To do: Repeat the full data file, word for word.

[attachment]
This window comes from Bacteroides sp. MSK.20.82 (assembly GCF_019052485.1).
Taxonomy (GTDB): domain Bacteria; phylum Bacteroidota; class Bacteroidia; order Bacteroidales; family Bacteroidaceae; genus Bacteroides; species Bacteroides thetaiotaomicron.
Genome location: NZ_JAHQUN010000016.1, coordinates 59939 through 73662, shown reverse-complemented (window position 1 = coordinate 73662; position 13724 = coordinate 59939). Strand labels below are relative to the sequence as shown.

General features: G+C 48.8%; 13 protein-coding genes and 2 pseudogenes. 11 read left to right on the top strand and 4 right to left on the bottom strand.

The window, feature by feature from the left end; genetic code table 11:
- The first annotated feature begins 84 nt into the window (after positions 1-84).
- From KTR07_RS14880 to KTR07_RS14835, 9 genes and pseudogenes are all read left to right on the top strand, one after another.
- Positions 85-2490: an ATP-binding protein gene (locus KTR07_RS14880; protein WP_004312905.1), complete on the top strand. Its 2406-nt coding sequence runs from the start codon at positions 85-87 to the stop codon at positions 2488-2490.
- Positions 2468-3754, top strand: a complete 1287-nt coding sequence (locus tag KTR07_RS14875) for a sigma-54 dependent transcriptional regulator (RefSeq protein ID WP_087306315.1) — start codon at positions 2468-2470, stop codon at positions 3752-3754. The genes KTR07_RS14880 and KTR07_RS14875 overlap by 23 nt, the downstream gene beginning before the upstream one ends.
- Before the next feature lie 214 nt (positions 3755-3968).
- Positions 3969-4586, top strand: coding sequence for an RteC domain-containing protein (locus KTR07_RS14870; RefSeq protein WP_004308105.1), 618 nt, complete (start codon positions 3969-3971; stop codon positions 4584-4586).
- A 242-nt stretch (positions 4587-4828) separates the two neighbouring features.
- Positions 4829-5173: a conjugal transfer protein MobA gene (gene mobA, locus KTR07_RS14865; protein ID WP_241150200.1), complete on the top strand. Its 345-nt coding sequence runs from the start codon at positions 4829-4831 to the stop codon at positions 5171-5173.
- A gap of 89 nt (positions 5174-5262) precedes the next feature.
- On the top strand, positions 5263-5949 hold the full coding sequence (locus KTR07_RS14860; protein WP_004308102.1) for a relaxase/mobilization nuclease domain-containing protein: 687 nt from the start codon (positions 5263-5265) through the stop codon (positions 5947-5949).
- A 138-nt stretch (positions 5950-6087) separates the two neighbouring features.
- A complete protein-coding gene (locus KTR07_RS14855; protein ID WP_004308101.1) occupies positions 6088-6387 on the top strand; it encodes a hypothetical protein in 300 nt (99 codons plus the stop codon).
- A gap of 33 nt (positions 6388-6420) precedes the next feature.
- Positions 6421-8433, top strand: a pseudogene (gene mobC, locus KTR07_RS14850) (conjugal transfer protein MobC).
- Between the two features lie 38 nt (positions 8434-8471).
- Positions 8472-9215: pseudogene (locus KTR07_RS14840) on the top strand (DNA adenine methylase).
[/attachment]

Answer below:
This window comes from Bacteroides sp. MSK.20.82 (assembly GCF_019052485.1).
Taxonomy (GTDB): domain Bacteria; phylum Bacteroidota; class Bacteroidia; order Bacteroidales; family Bacteroidaceae; genus Bacteroides; species Bacteroides thetaiotaomicron.
Genome location: NZ_JAHQUN010000016.1, coordinates 59939 through 73662, shown reverse-complemented (window position 1 = coordinate 73662; position 13724 = coordinate 59939). Strand labels below are relative to the sequence as shown.

General features: G+C 48.8%; 13 protein-coding genes and 2 pseudogenes. 11 read left to right on the top strand and 4 right to left on the bottom strand.

The window, feature by feature from the left end; genetic code table 11:
- The first annotated feature begins 84 nt into the window (after positions 1-84).
- From KTR07_RS14880 to KTR07_RS14835, 9 genes and pseudogenes are all read left to right on the top strand, one after another.
- Positions 85-2490: an ATP-binding protein gene (locus KTR07_RS14880; protein WP_004312905.1), complete on the top strand. Its 2406-nt coding sequence runs from the start codon at positions 85-87 to the stop codon at positions 2488-2490.
- Positions 2468-3754, top strand: a complete 1287-nt coding sequence (locus tag KTR07_RS14875) for a sigma-54 dependent transcriptional regulator (RefSeq protein ID WP_087306315.1) — start codon at positions 2468-2470, stop codon at positions 3752-3754. The genes KTR07_RS14880 and KTR07_RS14875 overlap by 23 nt, the downstream gene beginning before the upstream one ends.
- Before the next feature lie 214 nt (positions 3755-3968).
- Positions 3969-4586, top strand: coding sequence for an RteC domain-containing protein (locus KTR07_RS14870; RefSeq protein WP_004308105.1), 618 nt, complete (start codon positions 3969-3971; stop codon positions 4584-4586).
- A 242-nt stretch (positions 4587-4828) separates the two neighbouring features.
- Positions 4829-5173: a conjugal transfer protein MobA gene (gene mobA, locus KTR07_RS14865; protein ID WP_241150200.1), complete on the top strand. Its 345-nt coding sequence runs from the start codon at positions 4829-4831 to the stop codon at positions 5171-5173.
- A gap of 89 nt (positions 5174-5262) precedes the next feature.
- On the top strand, positions 5263-5949 hold the full coding sequence (locus KTR07_RS14860; protein WP_004308102.1) for a relaxase/mobilization nuclease domain-containing protein: 687 nt from the start codon (positions 5263-5265) through the stop codon (positions 5947-5949).
- A 138-nt stretch (positions 5950-6087) separates the two neighbouring features.
- A complete protein-coding gene (locus KTR07_RS14855; protein ID WP_004308101.1) occupies positions 6088-6387 on the top strand; it encodes a hypothetical protein in 300 nt (99 codons plus the stop codon).
- A gap of 33 nt (positions 6388-6420) precedes the next feature.
- Positions 6421-8433, top strand: a pseudogene (gene mobC, locus KTR07_RS14850) (conjugal transfer protein MobC).
- Between the two features lie 38 nt (positions 8434-8471).
- Positions 8472-9215: pseudogene (locus KTR07_RS14840) on the top strand (DNA adenine methylase).